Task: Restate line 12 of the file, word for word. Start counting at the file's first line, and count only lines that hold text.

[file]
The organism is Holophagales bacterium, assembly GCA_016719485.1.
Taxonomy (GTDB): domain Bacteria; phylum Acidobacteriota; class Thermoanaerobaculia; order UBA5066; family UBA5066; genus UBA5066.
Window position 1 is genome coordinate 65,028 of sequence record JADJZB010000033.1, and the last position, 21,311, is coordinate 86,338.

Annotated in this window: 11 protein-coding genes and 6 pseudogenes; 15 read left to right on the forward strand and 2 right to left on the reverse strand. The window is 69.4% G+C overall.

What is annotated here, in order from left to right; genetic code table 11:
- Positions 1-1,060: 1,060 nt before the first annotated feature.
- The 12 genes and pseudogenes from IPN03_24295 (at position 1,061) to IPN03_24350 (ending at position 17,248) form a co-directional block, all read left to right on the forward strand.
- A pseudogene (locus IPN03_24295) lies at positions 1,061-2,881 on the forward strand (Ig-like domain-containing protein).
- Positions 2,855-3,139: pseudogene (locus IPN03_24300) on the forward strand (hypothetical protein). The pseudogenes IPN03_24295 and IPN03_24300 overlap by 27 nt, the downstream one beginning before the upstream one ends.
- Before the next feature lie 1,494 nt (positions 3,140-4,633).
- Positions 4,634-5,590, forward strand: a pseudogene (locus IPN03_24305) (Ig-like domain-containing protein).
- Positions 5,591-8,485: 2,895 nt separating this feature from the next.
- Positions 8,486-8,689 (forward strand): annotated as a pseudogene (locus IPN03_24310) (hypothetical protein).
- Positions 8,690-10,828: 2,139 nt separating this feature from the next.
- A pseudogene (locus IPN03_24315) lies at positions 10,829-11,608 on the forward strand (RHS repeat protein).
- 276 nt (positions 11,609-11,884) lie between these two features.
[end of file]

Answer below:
- Positions 5,591-8,485: 2,895 nt separating this feature from the next.